It will be observed that as the beam of the cathode ray tube was moved upward over the electrodes of the tube 10, section after section of the voltage divider 75 was by-passed until only the portion thereof between the tap 68 and the terminal 74 remained in the circuit of the deflector plates S6 and 81 and resistor 180o connected across the defiector plates. It is therefore apparent that the voltage between the variable contacter 78 and terminal 76 of the potentiometer 77 increased step by step as the sections between the terminal 66 and the tap GS of the voltage divider 75 were progressively by-passed out of circuit. However, compensation for this voltage rise may be applied by employing a voltage regulator tube 77a connected across the potentiometer 77 and this voltage regulator tube may be made to function to keep the voltage across the potentiometer substantially constant. Similar voltage regulator tubes 177e and 277a may be connected across the potentiometers v177 and 277, respective'ly` The voltage regulator tube 77a functions to supply uniform pulses to the control grid of tube 94 in the following manner: when the circuit between the electrodes 47 and 57 is effectively closed by the cathode ray beam of tube 1@ a current is caused to flow in the circuit including the upper portion of the potentiometer 77, that is, the portion of the resistance of this potentiometer between the movable contact 7 S and the upper terminal 76 thereof. This current produces a potential drop across this portion of the potentiometer 77. This potential drop is applied across the indirectly heated cathode diode voltage regulator tube 77a through the lower part of the potentiometer resistance, that is the portion between the variable contact 78 and the lower terminal of the resistance of this potentiometer. The gas in the tube 77a is ionized thereby and the resistance of this tube then decreases as a result of the ionization of its gas atmosphere. a substantially larger current than that supplied by the aforesaid ionizing potential. As a result, the voltage drop across the lower part of the potentiometer resistance increases and prevents continued ionization in this regulator tube. The circuit including the variable tap 78 and variable inductor 75a may be adjusted so that this action is repeated each time as the beam of tube 10 is stepped across contact pairs 47-57, 48-58, 49-5-9, ft-60, 51-61, etc., with the result that the step voltage across the upper pant of the potentiometer 77 is converted into pulses of uniform amplitude which are supplied to the control grid of tube 94.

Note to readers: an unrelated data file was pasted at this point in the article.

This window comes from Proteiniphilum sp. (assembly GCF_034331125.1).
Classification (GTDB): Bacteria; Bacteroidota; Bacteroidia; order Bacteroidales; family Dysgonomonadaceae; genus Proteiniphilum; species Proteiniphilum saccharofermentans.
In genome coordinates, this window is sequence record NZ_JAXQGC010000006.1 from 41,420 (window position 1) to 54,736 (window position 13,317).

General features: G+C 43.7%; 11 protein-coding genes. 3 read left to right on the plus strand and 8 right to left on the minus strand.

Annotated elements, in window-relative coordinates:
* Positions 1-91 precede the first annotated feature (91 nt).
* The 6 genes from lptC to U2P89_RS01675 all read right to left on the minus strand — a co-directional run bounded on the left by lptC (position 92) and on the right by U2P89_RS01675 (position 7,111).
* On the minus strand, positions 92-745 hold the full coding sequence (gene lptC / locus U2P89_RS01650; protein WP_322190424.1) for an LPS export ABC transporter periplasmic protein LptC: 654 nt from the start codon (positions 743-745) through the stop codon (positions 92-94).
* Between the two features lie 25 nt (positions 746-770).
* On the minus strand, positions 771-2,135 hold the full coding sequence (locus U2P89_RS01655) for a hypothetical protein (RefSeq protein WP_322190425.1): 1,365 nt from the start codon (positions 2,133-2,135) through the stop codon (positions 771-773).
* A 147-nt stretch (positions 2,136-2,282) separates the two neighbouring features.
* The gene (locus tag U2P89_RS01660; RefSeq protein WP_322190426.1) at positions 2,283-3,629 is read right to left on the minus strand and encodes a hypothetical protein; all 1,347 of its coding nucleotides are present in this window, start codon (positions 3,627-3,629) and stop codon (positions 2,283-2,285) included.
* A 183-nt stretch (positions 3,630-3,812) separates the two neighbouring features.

Consequently the tube 77a tends to draw- The voltage regulator tubes 77a, 177a and 277a are preferably of the indirectly heated cathode-diode type inasmuch as these regulator tubes are required to reguiate a relatively small voltage such as is applied to the inputs of the amplifier tubes. Where desired, voltage regulator tubes of type 77a, 177a and 277a may be connected across the amplifier output resistors 95, 195 and 295, respectively, or if desired, voltage regulator tubes may be connected across the terminals 664-605, 704- 705, 804-805, 4-90'5, 10414-1005, respectively; however, in this latter case inasmuch as either one of these pairs 'of terminals may be either positive or negative, either a pair of voltage regulator tubes inversely connected, that is, cathode-to'-anode and anode-to-cathode, respectively, or a single voltage regulator tube having a pair of indirectly heated electrodes may be used. If a single voltage regulator tube is` used then one of the indirectly heated electrodes is, of course, connected to the terminal 66'4- and the other is connected to the terminal 665 lfor the terminals 604-6915, so that the maximum voltages of the relatively low voltage pulses appearing across these terminals may be effectively regulated. Similar connections may be made to the other pairs of terminals. Use of small voltage regulator tubes across the aforesaid pairs of terminals is desirable inasmuch as such regulator tubes function to eliminate transients riding on the voltage pulses fed through these pairs of terminals.